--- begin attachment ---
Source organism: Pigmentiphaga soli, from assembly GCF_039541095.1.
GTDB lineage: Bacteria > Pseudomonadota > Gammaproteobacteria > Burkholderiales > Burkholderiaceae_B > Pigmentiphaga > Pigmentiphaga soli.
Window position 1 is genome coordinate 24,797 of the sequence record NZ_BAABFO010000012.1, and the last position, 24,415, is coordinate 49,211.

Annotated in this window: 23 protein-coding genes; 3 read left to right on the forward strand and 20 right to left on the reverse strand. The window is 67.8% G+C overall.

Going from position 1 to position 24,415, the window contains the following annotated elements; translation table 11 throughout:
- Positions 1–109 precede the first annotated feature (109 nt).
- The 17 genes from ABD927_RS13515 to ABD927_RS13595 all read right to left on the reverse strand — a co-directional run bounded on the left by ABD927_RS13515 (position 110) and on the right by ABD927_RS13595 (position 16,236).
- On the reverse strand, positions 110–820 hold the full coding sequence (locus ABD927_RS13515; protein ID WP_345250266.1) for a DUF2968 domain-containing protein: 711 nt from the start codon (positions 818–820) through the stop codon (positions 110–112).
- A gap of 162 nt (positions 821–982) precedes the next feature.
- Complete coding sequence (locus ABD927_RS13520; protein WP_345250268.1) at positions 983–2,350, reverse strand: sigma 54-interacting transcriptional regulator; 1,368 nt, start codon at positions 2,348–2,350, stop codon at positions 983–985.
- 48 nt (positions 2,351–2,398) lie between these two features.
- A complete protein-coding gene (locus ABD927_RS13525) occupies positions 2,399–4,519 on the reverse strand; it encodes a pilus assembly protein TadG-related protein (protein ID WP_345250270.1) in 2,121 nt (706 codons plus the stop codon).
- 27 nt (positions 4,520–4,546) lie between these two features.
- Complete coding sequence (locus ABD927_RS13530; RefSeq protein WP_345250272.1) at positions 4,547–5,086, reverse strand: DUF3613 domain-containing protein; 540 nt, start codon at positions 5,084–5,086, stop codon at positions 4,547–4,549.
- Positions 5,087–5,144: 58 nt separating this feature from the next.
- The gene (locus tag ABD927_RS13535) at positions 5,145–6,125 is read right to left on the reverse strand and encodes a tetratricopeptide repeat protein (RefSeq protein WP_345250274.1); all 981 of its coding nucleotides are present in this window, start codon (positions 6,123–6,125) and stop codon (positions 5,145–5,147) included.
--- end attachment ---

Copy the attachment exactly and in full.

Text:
Source organism: Pigmentiphaga soli, from assembly GCF_039541095.1.
GTDB lineage: Bacteria > Pseudomonadota > Gammaproteobacteria > Burkholderiales > Burkholderiaceae_B > Pigmentiphaga > Pigmentiphaga soli.
Window position 1 is genome coordinate 24,797 of the sequence record NZ_BAABFO010000012.1, and the last position, 24,415, is coordinate 49,211.

Annotated in this window: 23 protein-coding genes; 3 read left to right on the forward strand and 20 right to left on the reverse strand. The window is 67.8% G+C overall.

Going from position 1 to position 24,415, the window contains the following annotated elements; translation table 11 throughout:
- Positions 1–109 precede the first annotated feature (109 nt).
- The 17 genes from ABD927_RS13515 to ABD927_RS13595 all read right to left on the reverse strand — a co-directional run bounded on the left by ABD927_RS13515 (position 110) and on the right by ABD927_RS13595 (position 16,236).
- On the reverse strand, positions 110–820 hold the full coding sequence (locus ABD927_RS13515; protein ID WP_345250266.1) for a DUF2968 domain-containing protein: 711 nt from the start codon (positions 818–820) through the stop codon (positions 110–112).
- A gap of 162 nt (positions 821–982) precedes the next feature.
- Complete coding sequence (locus ABD927_RS13520; protein WP_345250268.1) at positions 983–2,350, reverse strand: sigma 54-interacting transcriptional regulator; 1,368 nt, start codon at positions 2,348–2,350, stop codon at positions 983–985.
- 48 nt (positions 2,351–2,398) lie between these two features.
- A complete protein-coding gene (locus ABD927_RS13525) occupies positions 2,399–4,519 on the reverse strand; it encodes a pilus assembly protein TadG-related protein (protein ID WP_345250270.1) in 2,121 nt (706 codons plus the stop codon).
- 27 nt (positions 4,520–4,546) lie between these two features.
- Complete coding sequence (locus ABD927_RS13530; RefSeq protein WP_345250272.1) at positions 4,547–5,086, reverse strand: DUF3613 domain-containing protein; 540 nt, start codon at positions 5,084–5,086, stop codon at positions 4,547–4,549.
- Positions 5,087–5,144: 58 nt separating this feature from the next.
- The gene (locus tag ABD927_RS13535) at positions 5,145–6,125 is read right to left on the reverse strand and encodes a tetratricopeptide repeat protein (RefSeq protein WP_345250274.1); all 981 of its coding nucleotides are present in this window, start codon (positions 6,123–6,125) and stop codon (positions 5,145–5,147) included.